The yen took a downward shift against most currencies as risk appetite picked back up, catalysed by a Bloomberg News report that the Trump administration is preparing a near $1 tln infrastructure proposal, along with the Fed detailing its corporate bond purchasing program, which it confirmed started yesterday. These developments have been tonic for markets, which have been concerned about a number of coronavirus flare-ups in various places across the globe. Regarding the coronavirus, Beijing reported a drop in the number of new coronavirus cases, to 27 from 36 yesterday, which also fed the rebound in investor spirits. The BoJ, meanwhile, left monetary policy settings unchanged, and stuck to its view that the economy will gradually recover. The injection of optimism saw the MSCI Asia-Pacific stock index rally by over 3% in its largest single-day rise since March 25th. Given the richly priced levels of asset markets and risk of a second wave of coronavirus infections, the road ahead from here is likely to be a rocky one. Simply put, we're not likely to see a replay of the strong, two-month-plus rally that equities and other risk assets saw out of the mid-March lows. This may translate into periodic bouts of yen outperformance, driven by safe haven demand.

    [GBP, USD]
    Sterling has been an outperformer, buoyed both by the rally in global stocks (the currency has established a close correlation with risk appetite during the pandemic era) and by yesterday's joint statement by the UK and EU that trade negotiations will be intensified, which is effectively signal of intent that both sides are committed to finding compromises on key sticking points, such as fisheries and 'level playing field' rules. Cable printed a five-day high at 1.2687, and the UK currency also made gains versus the euro and other currencies.

    [USD, CHF]
    EUR-CHF has fallen back over the last week, though has continued to trade comfortably above the series of lows near 1.0500 that were seen from March through to mid May. Committed SNB intervention prevented the 1.0500 level from being breached over this period, when the consequences of the pandemic increasing bets about a possible breakup of the euro area, and even the EU. However, since the Franco-German backed EU recovery fund gained traction in mid May, these bets have gone sour, which led to a rebound in EUR-CHF. The recovery fund is up for ratification at the June 18th-19th EU summit. Assuming this passes, as looks likely (though its form still remains unclear), this should keep EUR-CHF supported for a while. Further out, the Swiss economy will likely be better able to recover from the pandemic era than the eurozone economy. Along with Swtizerland's massive current account surplus, these are factors that suggest upside potential for EUR-CHF will be limited, regardless of the SNB's desire for weaker franc.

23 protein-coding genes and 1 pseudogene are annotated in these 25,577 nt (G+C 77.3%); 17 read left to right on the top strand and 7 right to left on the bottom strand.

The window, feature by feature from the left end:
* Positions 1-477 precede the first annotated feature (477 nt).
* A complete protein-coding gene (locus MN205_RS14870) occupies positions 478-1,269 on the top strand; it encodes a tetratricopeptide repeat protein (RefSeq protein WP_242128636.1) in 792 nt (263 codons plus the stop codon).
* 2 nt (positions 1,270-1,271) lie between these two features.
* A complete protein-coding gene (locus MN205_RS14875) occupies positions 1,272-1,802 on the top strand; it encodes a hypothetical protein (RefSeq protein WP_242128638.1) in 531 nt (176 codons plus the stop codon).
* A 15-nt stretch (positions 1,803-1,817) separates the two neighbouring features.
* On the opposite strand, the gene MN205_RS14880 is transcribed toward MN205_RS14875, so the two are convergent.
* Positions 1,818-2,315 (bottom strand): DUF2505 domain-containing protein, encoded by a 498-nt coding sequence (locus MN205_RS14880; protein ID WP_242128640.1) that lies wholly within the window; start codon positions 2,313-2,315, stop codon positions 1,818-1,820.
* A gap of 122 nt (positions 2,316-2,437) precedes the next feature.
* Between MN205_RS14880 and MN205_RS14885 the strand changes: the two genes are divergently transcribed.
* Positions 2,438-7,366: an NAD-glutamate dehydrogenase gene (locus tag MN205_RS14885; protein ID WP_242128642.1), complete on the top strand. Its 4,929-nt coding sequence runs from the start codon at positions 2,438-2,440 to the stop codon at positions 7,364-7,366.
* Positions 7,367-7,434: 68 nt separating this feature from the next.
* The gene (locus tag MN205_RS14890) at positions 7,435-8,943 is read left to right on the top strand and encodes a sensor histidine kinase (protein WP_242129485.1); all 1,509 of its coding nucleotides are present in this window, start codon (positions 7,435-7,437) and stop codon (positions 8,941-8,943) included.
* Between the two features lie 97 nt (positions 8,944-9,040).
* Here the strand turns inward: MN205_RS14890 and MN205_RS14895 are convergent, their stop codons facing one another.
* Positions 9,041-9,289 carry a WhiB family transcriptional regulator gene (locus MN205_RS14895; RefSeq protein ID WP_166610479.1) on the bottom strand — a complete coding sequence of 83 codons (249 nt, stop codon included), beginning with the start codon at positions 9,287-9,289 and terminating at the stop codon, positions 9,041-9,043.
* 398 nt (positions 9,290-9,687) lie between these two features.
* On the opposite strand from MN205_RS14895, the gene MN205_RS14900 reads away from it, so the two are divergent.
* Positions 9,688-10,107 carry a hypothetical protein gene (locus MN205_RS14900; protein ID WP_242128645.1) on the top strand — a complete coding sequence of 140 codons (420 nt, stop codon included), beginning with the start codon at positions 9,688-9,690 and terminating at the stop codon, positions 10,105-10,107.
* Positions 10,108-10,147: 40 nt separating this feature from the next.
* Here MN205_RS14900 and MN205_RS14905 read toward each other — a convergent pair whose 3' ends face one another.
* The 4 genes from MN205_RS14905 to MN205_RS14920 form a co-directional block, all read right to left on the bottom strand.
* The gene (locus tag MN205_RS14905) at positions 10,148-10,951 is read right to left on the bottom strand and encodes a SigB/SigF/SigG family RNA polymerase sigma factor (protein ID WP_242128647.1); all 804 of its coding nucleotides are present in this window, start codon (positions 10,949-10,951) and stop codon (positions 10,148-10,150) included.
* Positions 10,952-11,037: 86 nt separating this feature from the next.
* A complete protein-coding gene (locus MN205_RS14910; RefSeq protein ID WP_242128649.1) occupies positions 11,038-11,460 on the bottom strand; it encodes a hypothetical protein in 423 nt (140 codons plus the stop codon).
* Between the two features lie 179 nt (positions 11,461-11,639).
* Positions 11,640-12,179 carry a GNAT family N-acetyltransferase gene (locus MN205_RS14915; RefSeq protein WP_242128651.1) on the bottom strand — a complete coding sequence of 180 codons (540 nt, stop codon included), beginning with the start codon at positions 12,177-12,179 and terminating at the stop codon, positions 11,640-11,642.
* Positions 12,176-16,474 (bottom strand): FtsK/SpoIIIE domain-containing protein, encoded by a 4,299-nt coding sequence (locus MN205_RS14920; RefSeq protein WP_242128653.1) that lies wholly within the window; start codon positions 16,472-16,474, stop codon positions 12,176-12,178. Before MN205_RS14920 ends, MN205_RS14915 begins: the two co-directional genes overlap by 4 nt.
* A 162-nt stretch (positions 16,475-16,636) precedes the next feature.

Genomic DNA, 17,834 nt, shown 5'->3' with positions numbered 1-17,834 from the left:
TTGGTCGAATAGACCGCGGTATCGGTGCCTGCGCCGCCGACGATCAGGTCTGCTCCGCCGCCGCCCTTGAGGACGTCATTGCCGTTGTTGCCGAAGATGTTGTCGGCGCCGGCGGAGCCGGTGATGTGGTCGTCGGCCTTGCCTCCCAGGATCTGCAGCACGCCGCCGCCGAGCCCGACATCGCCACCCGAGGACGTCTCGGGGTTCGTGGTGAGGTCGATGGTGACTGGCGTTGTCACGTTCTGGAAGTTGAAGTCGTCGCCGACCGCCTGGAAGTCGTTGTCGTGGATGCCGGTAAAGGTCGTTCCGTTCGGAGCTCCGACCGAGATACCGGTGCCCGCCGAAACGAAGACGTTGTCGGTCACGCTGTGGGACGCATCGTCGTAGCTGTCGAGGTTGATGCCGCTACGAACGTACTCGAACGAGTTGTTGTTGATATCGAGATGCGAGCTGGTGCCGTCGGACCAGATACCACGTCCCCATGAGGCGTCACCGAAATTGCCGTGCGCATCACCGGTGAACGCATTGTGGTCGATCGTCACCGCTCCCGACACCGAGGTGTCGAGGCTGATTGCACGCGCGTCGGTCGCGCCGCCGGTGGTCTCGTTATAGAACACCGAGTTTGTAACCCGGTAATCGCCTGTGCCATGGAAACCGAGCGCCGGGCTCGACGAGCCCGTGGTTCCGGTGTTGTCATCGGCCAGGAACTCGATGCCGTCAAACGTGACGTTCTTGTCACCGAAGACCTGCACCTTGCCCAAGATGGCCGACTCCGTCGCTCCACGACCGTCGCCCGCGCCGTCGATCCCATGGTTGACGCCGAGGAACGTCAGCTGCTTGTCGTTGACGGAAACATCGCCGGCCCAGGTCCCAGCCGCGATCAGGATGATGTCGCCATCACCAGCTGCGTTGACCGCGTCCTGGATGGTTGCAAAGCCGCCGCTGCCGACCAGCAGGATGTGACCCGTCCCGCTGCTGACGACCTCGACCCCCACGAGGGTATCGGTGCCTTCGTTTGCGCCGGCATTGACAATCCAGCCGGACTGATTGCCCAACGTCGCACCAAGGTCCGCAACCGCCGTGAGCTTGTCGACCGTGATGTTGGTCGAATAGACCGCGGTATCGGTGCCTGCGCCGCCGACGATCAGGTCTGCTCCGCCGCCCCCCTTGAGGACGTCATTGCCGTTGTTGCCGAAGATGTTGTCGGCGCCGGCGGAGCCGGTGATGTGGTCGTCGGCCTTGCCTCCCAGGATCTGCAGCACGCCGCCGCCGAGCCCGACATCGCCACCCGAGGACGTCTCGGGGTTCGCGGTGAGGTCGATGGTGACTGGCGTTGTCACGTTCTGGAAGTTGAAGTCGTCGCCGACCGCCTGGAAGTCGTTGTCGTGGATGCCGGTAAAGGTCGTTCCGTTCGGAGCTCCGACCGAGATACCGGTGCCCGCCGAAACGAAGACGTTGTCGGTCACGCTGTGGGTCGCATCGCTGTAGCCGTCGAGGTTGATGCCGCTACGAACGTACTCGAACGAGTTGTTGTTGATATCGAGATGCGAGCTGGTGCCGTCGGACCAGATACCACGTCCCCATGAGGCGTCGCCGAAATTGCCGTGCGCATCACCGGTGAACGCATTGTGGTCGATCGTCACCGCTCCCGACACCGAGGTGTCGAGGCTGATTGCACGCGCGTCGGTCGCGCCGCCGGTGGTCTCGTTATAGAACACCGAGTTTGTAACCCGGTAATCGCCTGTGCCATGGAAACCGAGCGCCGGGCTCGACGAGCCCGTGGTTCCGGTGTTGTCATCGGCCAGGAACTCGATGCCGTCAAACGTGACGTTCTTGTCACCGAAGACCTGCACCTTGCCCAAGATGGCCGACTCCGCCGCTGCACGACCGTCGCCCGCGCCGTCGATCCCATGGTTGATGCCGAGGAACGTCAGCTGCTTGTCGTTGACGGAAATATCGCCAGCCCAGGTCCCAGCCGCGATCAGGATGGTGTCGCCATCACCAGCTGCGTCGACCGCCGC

[USD, CAD]
    USD-CAD ebbed back to a five-day low at 1.3509, partly on broader softness in the U.S. dollar and partly amid renewed perkiness in the Canadian currency, which has been buoyed by a rally in oil prices. Front-month WTI crude futures lifted to a five-day high at $37.38, which is the culmination of an 8%-plus rally from the low that was seen on Friday. The Fed's commencement of its corporate bond buying program, along with reports that the Trump administration is planning a $1 tln fiscal stimulus program, injected some optimism back into global markets, which in turn led to higher oil prices and higher commodity currencies, including the Canadian dollar. Ahead, and before there is a vaccine or effective treatments of SARS Cov-2, key will be how effectively economies will be in reopening without causing a significant resurgence in coronavirus infections.